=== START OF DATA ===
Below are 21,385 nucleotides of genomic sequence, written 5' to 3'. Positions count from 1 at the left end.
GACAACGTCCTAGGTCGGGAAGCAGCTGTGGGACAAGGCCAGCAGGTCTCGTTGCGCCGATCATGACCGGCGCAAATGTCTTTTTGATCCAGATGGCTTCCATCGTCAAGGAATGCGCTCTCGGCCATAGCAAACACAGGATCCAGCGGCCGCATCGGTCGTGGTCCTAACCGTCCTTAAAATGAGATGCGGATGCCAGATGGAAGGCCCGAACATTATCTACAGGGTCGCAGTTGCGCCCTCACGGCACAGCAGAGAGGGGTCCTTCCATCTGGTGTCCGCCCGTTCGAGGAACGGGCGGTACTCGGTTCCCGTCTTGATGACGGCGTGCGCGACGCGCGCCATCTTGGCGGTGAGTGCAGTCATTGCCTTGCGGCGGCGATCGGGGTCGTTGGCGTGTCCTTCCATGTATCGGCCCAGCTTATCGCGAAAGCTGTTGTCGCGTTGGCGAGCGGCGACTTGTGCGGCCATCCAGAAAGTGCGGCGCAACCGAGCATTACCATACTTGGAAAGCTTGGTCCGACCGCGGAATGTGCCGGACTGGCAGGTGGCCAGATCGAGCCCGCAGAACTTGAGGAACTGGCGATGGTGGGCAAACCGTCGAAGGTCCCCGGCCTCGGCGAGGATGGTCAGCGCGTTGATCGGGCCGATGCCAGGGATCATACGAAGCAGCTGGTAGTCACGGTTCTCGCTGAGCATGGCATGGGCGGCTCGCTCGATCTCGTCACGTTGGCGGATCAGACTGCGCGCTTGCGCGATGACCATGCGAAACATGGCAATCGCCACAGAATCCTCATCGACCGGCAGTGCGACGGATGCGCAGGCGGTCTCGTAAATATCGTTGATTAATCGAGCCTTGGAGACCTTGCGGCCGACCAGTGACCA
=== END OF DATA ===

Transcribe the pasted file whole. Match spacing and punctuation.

Below are 21,385 nucleotides of genomic sequence, written 5' to 3'. Positions count from 1 at the left end.
GACAACGTCCTAGGTCGGGAAGCAGCTGTGGGACAAGGCCAGCAGGTCTCGTTGCGCCGATCATGACCGGCGCAAATGTCTTTTTGATCCAGATGGCTTCCATCGTCAAGGAATGCGCTCTCGGCCATAGCAAACACAGGATCCAGCGGCCGCATCGGTCGTGGTCCTAACCGTCCTTAAAATGAGATGCGGATGCCAGATGGAAGGCCCGAACATTATCTACAGGGTCGCAGTTGCGCCCTCACGGCACAGCAGAGAGGGGTCCTTCCATCTGGTGTCCGCCCGTTCGAGGAACGGGCGGTACTCGGTTCCCGTCTTGATGACGGCGTGCGCGACGCGCGCCATCTTGGCGGTGAGTGCAGTCATTGCCTTGCGGCGGCGATCGGGGTCGTTGGCGTGTCCTTCCATGTATCGGCCCAGCTTATCGCGAAAGCTGTTGTCGCGTTGGCGAGCGGCGACTTGTGCGGCCATCCAGAAAGTGCGGCGCAACCGAGCATTACCATACTTGGAAAGCTTGGTCCGACCGCGGAATGTGCCGGACTGGCAGGTGGCCAGATCGAGCCCGCAGAACTTGAGGAACTGGCGATGGTGGGCAAACCGTCGAAGGTCCCCGGCCTCGGCGAGGATGGTCAGCGCGTTGATCGGGCCGATGCCAGGGATCATACGAAGCAGCTGGTAGTCACGGTTCTCGCTGAGCATGGCATGGGCGGCTCGCTCGATCTCGTCACGTTGGCGGATCAGACTGCGCGCTTGCGCGATGACCATGCGAAACATGGCAATCGCCACAGAATCCTCATCGACCGGCAGTGCGACGGATGCGCAGGCGGTCTCGTAAATATCGTTGATTAATCGAGCCTTGGAGACCTTGCGGCCGACCAGTGACCA